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The numerous texts in the medieval Arthurian cycle, whether they are French or German in origin, express many of the same ideas concerning chivalry as a social system. Authors of these texts, however, typically do not offer the reader knights who are the picture of perfection. Instead, they are knights who are perfectable. As such, the quests on which the knights embark are less about tangible goals; the knights quest to become better knights. Chretien de Troyes's four Arthurian romances certain fit into this category.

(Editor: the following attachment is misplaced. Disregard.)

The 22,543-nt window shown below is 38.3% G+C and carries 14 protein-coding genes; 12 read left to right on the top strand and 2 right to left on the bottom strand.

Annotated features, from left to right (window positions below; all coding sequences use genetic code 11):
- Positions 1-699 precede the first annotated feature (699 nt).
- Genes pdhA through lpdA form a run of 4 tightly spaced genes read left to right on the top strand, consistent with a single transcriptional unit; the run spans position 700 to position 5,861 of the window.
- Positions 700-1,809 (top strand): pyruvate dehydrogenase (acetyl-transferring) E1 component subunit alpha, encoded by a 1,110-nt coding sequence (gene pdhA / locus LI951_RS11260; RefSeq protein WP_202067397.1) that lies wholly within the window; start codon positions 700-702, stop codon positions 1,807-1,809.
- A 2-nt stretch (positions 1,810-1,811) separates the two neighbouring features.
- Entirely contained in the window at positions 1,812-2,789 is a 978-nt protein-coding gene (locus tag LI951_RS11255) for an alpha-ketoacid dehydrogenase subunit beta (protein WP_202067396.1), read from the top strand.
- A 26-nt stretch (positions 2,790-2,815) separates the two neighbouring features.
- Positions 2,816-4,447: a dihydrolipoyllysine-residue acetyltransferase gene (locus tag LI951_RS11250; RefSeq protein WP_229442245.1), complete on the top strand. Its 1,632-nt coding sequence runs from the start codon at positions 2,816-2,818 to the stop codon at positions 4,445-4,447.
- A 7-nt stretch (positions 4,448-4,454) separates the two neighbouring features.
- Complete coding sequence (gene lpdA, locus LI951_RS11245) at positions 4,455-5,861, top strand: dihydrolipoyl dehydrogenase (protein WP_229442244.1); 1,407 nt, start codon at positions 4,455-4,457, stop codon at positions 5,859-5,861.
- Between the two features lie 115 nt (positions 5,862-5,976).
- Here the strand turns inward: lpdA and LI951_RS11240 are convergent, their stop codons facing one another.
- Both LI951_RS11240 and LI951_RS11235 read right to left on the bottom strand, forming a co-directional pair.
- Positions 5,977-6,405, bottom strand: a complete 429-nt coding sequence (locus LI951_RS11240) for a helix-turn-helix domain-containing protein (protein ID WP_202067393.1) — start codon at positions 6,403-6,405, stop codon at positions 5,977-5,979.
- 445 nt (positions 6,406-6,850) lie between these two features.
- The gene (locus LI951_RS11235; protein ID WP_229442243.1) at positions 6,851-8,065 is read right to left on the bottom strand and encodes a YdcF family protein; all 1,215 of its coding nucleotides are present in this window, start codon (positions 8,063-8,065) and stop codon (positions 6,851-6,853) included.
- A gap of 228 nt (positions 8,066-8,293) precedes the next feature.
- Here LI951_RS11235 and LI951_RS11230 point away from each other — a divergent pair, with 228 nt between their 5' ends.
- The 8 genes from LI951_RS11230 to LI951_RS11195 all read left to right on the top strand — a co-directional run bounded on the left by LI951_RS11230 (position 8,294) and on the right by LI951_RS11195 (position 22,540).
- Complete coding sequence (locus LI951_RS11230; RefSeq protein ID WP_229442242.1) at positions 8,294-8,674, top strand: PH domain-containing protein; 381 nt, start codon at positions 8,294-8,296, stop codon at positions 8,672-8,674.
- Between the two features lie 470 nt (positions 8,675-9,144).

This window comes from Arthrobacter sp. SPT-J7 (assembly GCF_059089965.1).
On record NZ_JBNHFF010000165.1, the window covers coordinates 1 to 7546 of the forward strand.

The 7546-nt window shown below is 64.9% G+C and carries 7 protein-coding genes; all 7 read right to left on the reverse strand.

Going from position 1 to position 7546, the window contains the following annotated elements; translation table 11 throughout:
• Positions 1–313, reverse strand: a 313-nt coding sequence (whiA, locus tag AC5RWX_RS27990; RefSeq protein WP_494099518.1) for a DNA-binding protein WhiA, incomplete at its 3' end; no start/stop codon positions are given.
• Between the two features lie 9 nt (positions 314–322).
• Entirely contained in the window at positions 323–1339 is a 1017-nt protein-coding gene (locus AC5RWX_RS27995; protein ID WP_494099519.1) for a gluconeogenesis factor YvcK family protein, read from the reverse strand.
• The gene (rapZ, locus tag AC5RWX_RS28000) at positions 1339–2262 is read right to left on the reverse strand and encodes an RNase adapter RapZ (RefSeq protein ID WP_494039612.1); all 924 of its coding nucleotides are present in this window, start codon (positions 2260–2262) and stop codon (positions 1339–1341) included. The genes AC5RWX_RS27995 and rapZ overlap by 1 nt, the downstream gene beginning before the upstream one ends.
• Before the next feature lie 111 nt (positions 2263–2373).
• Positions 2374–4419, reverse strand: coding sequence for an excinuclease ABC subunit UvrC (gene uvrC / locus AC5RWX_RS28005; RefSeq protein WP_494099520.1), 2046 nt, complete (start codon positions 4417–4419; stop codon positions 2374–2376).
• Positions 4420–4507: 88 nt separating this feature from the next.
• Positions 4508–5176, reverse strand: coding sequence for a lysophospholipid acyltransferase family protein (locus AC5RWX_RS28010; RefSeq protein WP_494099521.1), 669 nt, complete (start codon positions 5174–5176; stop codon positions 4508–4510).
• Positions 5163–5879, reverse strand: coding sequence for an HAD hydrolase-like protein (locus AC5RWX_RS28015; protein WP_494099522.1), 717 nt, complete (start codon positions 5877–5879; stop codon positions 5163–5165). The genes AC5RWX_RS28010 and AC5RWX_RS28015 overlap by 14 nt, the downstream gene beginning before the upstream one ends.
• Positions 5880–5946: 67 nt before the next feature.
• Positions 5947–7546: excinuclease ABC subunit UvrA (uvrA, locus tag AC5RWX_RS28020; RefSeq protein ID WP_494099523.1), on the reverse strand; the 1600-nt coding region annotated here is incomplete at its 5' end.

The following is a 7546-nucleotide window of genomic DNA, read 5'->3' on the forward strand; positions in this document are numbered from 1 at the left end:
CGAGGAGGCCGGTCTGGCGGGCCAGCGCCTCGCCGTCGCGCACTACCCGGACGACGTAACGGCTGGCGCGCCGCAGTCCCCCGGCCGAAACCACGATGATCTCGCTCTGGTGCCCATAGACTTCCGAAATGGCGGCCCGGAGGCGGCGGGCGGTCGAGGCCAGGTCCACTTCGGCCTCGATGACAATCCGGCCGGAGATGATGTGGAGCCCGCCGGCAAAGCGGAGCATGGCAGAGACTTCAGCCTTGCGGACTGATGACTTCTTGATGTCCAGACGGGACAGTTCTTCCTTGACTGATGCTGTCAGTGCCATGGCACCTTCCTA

Chretien de Troyes's Yvain, the Knight of the Lion depicts a knight, Yvain, who hears the story of a knight, Calogrenant, who had been wronged. Yvain vows to avenge Calogrenant, and hearing that King Arthur likewise promises to do so, leaves before anyone else can go. After he avenges Calogrenant, he assumes control over the castle of the knight he defeated. As the story progresses, Yvain finds other opportunities to demonstrate his fighting prowess in tournaments, but he also engages in a series of actions to uphold the honor of various maidens. As such, the primary message of the text furthers the idea that women are virtually revered in the world of the medieval romance. One of the knight's most coveted responsibilities is to uphold the honor of maidens, and Yvain does just that on numerous occasions. In doing so, in the end the protagonist upholds the system of chivalry, regains any honor he has lost.
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